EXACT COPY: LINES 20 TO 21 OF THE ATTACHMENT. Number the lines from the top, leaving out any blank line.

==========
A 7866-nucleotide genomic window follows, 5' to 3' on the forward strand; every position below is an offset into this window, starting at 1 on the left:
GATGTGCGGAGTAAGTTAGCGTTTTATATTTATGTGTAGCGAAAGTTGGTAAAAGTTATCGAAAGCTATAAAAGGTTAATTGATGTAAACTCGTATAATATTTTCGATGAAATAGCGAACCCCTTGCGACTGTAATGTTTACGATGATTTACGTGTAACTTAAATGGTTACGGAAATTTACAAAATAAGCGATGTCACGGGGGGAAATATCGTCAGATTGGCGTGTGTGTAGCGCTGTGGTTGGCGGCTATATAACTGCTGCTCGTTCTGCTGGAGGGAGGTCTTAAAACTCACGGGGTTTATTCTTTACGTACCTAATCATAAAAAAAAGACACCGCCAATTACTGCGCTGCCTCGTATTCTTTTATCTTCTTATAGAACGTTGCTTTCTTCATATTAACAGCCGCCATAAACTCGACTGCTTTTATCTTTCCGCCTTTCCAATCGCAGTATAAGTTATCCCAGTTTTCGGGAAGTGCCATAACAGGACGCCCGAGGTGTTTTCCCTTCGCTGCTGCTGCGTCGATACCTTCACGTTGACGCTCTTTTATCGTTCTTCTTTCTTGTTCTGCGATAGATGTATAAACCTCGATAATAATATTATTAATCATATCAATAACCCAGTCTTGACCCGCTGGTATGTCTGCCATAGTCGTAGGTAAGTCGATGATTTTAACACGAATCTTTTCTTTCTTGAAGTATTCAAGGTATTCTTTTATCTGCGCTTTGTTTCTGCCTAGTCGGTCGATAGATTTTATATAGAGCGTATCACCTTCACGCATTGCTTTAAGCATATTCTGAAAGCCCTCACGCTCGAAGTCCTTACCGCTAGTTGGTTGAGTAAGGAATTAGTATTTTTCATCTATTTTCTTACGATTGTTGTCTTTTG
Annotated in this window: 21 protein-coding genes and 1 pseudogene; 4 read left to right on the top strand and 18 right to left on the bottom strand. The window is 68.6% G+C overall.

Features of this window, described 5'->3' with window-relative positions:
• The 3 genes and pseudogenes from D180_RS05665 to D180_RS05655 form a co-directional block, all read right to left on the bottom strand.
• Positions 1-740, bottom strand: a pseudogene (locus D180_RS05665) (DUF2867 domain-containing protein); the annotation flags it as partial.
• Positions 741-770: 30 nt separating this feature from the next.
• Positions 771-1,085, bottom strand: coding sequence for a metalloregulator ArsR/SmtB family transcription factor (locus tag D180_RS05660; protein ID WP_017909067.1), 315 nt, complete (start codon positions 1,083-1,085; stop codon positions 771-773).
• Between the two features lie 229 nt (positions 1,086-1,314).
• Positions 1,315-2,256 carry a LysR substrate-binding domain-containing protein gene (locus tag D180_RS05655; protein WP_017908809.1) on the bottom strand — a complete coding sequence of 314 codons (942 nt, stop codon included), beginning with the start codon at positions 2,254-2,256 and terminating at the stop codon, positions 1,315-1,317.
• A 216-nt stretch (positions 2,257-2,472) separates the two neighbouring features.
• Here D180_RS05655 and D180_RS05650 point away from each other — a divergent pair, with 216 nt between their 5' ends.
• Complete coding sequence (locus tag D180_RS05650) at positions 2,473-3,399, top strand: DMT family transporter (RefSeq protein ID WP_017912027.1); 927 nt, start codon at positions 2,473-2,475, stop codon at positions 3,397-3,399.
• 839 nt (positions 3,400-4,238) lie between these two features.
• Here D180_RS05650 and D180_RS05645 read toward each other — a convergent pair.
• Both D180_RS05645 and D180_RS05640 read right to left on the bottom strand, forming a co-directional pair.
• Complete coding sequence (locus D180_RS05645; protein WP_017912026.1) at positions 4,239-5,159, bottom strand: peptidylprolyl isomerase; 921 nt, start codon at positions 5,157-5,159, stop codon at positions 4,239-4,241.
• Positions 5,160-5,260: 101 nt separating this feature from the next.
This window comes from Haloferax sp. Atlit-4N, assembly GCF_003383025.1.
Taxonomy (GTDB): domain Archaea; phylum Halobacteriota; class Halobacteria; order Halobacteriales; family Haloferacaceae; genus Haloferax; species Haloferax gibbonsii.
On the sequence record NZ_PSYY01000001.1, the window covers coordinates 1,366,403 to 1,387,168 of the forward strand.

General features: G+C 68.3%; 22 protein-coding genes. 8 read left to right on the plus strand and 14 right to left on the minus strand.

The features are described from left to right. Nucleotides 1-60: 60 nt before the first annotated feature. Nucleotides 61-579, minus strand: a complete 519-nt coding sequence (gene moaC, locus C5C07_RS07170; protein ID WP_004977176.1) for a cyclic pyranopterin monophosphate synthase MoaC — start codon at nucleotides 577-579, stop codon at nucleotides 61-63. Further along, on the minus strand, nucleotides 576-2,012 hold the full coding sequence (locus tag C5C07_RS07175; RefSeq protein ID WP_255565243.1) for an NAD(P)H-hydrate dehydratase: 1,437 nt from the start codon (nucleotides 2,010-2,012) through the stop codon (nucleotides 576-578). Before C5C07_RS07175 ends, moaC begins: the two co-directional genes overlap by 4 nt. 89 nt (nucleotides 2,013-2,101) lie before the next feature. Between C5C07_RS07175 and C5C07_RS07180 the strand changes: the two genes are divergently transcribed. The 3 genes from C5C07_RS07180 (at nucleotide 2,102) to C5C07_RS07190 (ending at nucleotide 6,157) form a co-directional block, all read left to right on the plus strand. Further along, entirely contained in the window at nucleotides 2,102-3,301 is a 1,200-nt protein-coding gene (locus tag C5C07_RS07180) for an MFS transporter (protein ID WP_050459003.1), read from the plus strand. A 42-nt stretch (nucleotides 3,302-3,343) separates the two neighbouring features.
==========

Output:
Taxonomy (GTDB): domain Archaea; phylum Halobacteriota; class Halobacteria; order Halobacteriales; family Haloferacaceae; genus Haloferax; species Haloferax gibbonsii.
On the sequence record NZ_PSYY01000001.1, the window covers coordinates 1,366,403 to 1,387,168 of the forward strand.